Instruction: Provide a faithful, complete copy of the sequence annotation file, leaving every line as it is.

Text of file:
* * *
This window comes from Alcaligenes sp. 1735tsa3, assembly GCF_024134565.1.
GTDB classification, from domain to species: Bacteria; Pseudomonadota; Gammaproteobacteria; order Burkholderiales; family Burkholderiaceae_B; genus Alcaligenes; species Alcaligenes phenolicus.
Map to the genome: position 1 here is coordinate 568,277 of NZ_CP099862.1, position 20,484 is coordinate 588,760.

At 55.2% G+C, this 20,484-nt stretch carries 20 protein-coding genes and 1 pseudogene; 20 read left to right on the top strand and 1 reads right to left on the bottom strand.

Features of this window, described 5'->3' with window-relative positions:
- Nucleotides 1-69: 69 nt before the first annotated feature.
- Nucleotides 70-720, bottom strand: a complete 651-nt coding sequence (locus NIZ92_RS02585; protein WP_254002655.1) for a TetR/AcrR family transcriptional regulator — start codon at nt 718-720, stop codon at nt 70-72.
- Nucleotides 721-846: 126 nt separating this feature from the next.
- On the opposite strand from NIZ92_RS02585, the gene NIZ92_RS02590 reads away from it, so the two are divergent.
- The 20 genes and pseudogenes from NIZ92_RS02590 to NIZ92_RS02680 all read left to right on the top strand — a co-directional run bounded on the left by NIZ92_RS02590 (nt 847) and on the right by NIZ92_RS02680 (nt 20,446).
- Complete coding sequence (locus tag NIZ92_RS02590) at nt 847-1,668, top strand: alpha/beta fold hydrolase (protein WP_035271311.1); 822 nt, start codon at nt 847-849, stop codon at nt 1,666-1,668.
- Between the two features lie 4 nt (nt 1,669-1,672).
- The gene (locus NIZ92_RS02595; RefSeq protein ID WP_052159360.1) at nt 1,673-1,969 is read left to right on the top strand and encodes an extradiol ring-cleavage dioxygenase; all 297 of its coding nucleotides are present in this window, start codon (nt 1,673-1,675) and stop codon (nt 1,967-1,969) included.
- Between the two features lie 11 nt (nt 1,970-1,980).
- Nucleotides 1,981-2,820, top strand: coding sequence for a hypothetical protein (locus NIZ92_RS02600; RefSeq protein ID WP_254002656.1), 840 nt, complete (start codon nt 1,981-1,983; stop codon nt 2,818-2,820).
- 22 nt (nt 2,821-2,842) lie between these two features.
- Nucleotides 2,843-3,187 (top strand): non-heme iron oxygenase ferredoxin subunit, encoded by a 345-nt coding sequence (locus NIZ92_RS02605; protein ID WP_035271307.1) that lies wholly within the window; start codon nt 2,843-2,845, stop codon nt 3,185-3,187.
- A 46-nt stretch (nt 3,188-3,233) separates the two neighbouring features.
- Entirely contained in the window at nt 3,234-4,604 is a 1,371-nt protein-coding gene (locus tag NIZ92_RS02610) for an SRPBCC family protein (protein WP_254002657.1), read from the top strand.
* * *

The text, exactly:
This window comes from Alcaligenes sp. 1735tsa3, assembly GCF_024134565.1.
GTDB classification, from domain to species: Bacteria; Pseudomonadota; Gammaproteobacteria; order Burkholderiales; family Burkholderiaceae_B; genus Alcaligenes; species Alcaligenes phenolicus.
Map to the genome: position 1 here is coordinate 568,277 of NZ_CP099862.1, position 20,484 is coordinate 588,760.

At 55.2% G+C, this 20,484-nt stretch carries 20 protein-coding genes and 1 pseudogene; 20 read left to right on the top strand and 1 reads right to left on the bottom strand.

Features of this window, described 5'->3' with window-relative positions:
- Nucleotides 1-69: 69 nt before the first annotated feature.
- Nucleotides 70-720, bottom strand: a complete 651-nt coding sequence (locus NIZ92_RS02585; protein WP_254002655.1) for a TetR/AcrR family transcriptional regulator — start codon at nt 718-720, stop codon at nt 70-72.
- Nucleotides 721-846: 126 nt separating this feature from the next.
- On the opposite strand from NIZ92_RS02585, the gene NIZ92_RS02590 reads away from it, so the two are divergent.
- The 20 genes and pseudogenes from NIZ92_RS02590 to NIZ92_RS02680 all read left to right on the top strand — a co-directional run bounded on the left by NIZ92_RS02590 (nt 847) and on the right by NIZ92_RS02680 (nt 20,446).
- Complete coding sequence (locus tag NIZ92_RS02590) at nt 847-1,668, top strand: alpha/beta fold hydrolase (protein WP_035271311.1); 822 nt, start codon at nt 847-849, stop codon at nt 1,666-1,668.
- Between the two features lie 4 nt (nt 1,669-1,672).
- The gene (locus NIZ92_RS02595; RefSeq protein ID WP_052159360.1) at nt 1,673-1,969 is read left to right on the top strand and encodes an extradiol ring-cleavage dioxygenase; all 297 of its coding nucleotides are present in this window, start codon (nt 1,673-1,675) and stop codon (nt 1,967-1,969) included.
- Between the two features lie 11 nt (nt 1,970-1,980).
- Nucleotides 1,981-2,820, top strand: coding sequence for a hypothetical protein (locus NIZ92_RS02600; RefSeq protein ID WP_254002656.1), 840 nt, complete (start codon nt 1,981-1,983; stop codon nt 2,818-2,820).
- 22 nt (nt 2,821-2,842) lie between these two features.
- Nucleotides 2,843-3,187 (top strand): non-heme iron oxygenase ferredoxin subunit, encoded by a 345-nt coding sequence (locus NIZ92_RS02605; protein ID WP_035271307.1) that lies wholly within the window; start codon nt 2,843-2,845, stop codon nt 3,185-3,187.
- A 46-nt stretch (nt 3,188-3,233) separates the two neighbouring features.
- Entirely contained in the window at nt 3,234-4,604 is a 1,371-nt protein-coding gene (locus tag NIZ92_RS02610) for an SRPBCC family protein (protein WP_254002657.1), read from the top strand.